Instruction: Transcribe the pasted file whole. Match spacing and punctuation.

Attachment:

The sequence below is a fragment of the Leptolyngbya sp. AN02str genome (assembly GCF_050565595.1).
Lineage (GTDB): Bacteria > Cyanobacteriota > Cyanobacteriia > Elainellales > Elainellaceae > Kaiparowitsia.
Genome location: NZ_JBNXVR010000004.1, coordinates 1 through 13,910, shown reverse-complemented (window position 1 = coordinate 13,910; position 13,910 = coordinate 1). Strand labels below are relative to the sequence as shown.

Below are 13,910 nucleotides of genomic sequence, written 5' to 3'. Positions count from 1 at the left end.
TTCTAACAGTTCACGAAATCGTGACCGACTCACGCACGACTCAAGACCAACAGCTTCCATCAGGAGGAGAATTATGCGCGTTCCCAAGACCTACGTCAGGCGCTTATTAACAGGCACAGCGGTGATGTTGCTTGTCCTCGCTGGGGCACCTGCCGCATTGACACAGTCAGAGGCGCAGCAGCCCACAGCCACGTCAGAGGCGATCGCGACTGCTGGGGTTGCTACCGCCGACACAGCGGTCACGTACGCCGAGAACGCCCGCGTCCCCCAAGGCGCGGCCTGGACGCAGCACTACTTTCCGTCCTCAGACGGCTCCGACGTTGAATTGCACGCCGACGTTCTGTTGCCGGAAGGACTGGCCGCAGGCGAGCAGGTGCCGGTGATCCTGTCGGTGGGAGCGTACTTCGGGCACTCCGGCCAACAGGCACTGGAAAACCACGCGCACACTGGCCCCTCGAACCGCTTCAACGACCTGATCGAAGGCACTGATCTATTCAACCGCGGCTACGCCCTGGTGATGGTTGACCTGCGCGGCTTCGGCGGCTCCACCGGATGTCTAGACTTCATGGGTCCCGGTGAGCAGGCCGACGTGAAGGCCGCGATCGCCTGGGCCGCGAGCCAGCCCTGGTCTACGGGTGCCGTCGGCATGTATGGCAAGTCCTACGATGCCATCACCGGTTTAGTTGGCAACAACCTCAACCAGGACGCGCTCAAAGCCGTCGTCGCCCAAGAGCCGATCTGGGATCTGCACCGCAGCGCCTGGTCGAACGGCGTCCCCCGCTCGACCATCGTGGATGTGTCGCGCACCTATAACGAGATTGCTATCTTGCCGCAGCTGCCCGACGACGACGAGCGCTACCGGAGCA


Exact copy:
The sequence below is a fragment of the Leptolyngbya sp. AN02str genome (assembly GCF_050565595.1).
Lineage (GTDB): Bacteria > Cyanobacteriota > Cyanobacteriia > Elainellales > Elainellaceae > Kaiparowitsia.
Genome location: NZ_JBNXVR010000004.1, coordinates 1 through 13,910, shown reverse-complemented (window position 1 = coordinate 13,910; position 13,910 = coordinate 1). Strand labels below are relative to the sequence as shown.

Below are 13,910 nucleotides of genomic sequence, written 5' to 3'. Positions count from 1 at the left end.
TTCTAACAGTTCACGAAATCGTGACCGACTCACGCACGACTCAAGACCAACAGCTTCCATCAGGAGGAGAATTATGCGCGTTCCCAAGACCTACGTCAGGCGCTTATTAACAGGCACAGCGGTGATGTTGCTTGTCCTCGCTGGGGCACCTGCCGCATTGACACAGTCAGAGGCGCAGCAGCCCACAGCCACGTCAGAGGCGATCGCGACTGCTGGGGTTGCTACCGCCGACACAGCGGTCACGTACGCCGAGAACGCCCGCGTCCCCCAAGGCGCGGCCTGGACGCAGCACTACTTTCCGTCCTCAGACGGCTCCGACGTTGAATTGCACGCCGACGTTCTGTTGCCGGAAGGACTGGCCGCAGGCGAGCAGGTGCCGGTGATCCTGTCGGTGGGAGCGTACTTCGGGCACTCCGGCCAACAGGCACTGGAAAACCACGCGCACACTGGCCCCTCGAACCGCTTCAACGACCTGATCGAAGGCACTGATCTATTCAACCGCGGCTACGCCCTGGTGATGGTTGACCTGCGCGGCTTCGGCGGCTCCACCGGATGTCTAGACTTCATGGGTCCCGGTGAGCAGGCCGACGTGAAGGCCGCGATCGCCTGGGCCGCGAGCCAGCCCTGGTCTACGGGTGCCGTCGGCATGTATGGCAAGTCCTACGATGCCATCACCGGTTTAGTTGGCAACAACCTCAACCAGGACGCGCTCAAAGCCGTCGTCGCCCAAGAGCCGATCTGGGATCTGCACCGCAGCGCCTGGTCGAACGGCGTCCCCCGCTCGACCATCGTGGATGTGTCGCGCACCTATAACGAGATTGCTATCTTGCCGCAGCTGCCCGACGACGACGAGCGCTACCGGAGCA